Interview: Toyah Willcox in Vampires Rock

She was a poster girl for punk, then went on to dip her toe into projects as diverse as presenting Songs of Praise and the Good Sex Guide in a career spanning 30 years. Now actress and singer Toyah Willcox is vamping it up for a new role in hit musical Vampires Rock. 

Toyah Willcox is having the time of her life performing in rock 'n' roll musical extravaganza Vampires Rock. 

"Steve Steinman (the man behind the hugely successful show) had been asking me to do it for a couple of years but my filming schedule was always too tight," she said. 

"This year I said: 'OK, I'll give you 20 dates' and Steve being the absolutely brilliant businessman he is, came back with 44 dates! 

"But I'm having the time of my life. I'm loving every moment of it. There's such a buzz around the show, it's fantastic." 

Vampires Rock premiered in 2004. Rave reviews and standing ovations across Britain soon followed. 

The show, which features music from Meat Loaf, Queen, AC/DC, Bon Jovi, Alice Cooper and Guns 'n' Roses, combines a twist of rock, vampires and comedy. 

The latest version of the show is set in 2030 New York city. Baron Von Rockula (Steinman), owner of the Live and Let Die Club, is searching for a new bride, someone he can persuade to sell her soul to rock 'n' roll. 

The reason the show is such a success, according to Toyah, is because of its unique mix of tongue-in-cheek comedy and skilled musicians.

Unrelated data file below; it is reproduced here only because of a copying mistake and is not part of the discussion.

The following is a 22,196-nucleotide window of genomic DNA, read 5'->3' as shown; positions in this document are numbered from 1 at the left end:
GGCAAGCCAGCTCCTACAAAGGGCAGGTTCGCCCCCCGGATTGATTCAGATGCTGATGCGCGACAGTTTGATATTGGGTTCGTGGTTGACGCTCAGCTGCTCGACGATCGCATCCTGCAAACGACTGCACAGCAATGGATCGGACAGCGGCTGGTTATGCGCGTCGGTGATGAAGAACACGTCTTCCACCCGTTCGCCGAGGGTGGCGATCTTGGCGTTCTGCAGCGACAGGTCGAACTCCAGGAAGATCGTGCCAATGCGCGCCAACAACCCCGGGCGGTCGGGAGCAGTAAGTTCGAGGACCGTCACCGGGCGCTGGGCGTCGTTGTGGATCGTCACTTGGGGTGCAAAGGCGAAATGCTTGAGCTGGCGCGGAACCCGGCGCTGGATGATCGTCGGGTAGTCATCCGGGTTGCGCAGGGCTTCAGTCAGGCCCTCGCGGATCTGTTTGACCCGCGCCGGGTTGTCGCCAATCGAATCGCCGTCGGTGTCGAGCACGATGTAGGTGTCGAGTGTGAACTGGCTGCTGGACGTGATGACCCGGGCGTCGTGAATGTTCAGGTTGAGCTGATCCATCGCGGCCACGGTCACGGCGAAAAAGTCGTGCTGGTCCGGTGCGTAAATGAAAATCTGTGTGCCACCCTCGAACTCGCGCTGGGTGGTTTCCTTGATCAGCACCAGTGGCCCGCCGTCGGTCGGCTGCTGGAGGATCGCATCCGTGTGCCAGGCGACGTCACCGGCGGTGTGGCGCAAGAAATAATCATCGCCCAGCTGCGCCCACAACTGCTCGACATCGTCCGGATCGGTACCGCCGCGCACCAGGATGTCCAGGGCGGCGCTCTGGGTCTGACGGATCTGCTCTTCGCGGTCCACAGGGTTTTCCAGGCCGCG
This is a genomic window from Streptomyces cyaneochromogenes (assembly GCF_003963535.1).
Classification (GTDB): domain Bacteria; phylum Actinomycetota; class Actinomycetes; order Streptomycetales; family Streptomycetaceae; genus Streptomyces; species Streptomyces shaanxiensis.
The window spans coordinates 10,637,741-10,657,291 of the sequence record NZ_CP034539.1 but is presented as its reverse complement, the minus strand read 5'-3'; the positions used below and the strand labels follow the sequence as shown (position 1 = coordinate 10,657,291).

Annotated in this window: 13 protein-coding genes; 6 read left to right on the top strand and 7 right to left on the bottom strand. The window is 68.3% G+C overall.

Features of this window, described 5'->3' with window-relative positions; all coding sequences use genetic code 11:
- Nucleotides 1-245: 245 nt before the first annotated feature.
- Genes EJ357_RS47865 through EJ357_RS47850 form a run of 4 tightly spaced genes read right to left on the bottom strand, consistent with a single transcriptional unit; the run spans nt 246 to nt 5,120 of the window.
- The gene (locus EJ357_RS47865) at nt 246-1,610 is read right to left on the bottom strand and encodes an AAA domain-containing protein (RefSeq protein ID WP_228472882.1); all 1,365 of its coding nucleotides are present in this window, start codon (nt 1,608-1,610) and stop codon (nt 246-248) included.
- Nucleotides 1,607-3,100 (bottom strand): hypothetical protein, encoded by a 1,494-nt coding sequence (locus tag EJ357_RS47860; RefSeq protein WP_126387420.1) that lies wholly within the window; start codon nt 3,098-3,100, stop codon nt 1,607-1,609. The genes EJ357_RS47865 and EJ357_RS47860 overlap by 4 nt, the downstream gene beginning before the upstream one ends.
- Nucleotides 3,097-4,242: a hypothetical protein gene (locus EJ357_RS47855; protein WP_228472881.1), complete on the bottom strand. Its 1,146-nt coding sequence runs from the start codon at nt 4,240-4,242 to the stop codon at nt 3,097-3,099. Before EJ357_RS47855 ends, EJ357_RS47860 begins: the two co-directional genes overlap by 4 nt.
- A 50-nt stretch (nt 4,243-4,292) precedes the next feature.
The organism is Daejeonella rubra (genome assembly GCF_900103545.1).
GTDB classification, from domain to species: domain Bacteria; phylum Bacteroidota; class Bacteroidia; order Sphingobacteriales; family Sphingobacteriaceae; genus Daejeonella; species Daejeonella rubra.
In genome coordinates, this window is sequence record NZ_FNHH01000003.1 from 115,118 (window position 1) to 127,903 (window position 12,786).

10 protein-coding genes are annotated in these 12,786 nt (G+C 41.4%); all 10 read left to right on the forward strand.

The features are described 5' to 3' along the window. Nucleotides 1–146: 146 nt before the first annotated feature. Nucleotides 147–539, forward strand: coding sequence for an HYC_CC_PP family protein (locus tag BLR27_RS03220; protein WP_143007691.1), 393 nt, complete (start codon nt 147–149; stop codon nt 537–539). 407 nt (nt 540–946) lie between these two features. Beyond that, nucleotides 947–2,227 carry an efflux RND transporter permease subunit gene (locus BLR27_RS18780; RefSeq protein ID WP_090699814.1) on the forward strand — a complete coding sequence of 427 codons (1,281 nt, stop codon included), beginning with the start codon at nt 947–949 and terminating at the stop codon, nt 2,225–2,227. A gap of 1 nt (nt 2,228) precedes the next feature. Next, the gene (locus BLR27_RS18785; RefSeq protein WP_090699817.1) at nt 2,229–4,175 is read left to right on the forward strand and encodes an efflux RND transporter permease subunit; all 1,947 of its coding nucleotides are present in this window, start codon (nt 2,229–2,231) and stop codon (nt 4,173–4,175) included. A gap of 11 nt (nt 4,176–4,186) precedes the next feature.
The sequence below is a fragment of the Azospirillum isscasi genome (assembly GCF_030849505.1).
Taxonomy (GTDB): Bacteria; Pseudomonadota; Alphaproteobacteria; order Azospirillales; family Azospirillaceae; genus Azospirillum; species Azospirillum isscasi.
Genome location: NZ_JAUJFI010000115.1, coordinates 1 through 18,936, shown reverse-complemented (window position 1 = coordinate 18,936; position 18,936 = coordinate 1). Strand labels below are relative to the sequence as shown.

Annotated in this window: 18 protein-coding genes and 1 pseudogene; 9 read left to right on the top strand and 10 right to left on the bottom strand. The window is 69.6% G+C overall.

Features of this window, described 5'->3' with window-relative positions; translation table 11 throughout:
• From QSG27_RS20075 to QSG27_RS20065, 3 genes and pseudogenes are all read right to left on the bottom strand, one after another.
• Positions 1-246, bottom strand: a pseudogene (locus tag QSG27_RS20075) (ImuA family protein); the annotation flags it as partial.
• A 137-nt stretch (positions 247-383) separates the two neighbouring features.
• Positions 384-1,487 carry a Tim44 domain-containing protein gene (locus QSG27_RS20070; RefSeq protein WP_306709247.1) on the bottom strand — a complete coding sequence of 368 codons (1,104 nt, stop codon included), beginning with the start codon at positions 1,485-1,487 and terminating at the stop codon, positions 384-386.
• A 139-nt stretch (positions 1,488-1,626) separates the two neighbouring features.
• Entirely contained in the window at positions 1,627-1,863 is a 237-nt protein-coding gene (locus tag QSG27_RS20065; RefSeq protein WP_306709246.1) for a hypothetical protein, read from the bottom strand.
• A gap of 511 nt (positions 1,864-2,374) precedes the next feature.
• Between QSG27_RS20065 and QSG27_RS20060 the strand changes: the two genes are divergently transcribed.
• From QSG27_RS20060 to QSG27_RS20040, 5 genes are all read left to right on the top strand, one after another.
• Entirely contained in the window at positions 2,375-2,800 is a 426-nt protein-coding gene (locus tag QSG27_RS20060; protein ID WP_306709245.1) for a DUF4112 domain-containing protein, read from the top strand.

"The band are fantastic," she said. 

"I'm married to one of the top 10 guitarists in the world (Robert Fripp) and he says these guys can outplay him, that's how good they are. 

"The show is very clever in that it is an arena show set in a theatre. It's mind-blowing. There are pyrotechnics and it's very loud, like a rock concert. From the stage you often see the audience's jaws drop open. It's spectacular. 

"It's funny too, for the fact it's quite ridiculous at times. It's sometimes almost a parody of the songs but done in a very clever way. It doesn't try to be Les Mis. It's a powerful show for people who love rock 'n' roll. There certainly isn't a flat moment in the show." 

Steinman, who made his name as a Meatloaf tribute artist, agreed that there's no other show like it. 

"We know how to work the crowd and they keep coming back, which is the sign of success," he said. 

"The same people will come back night after night five or six times and you think 'You must be off your head' but they're enjoying it." 

And he shared the secret of his success. 

"I've stuck with the northern crowd," he said. 

"I'm from Oldham, our singer is from Blackburn and all the crew are northern. There's lots of talent in the north and, as well as producing a 100 per cent professional show, we've got a good sense of humour, which the crowd loves." 

Blackpool Citizen
November 2008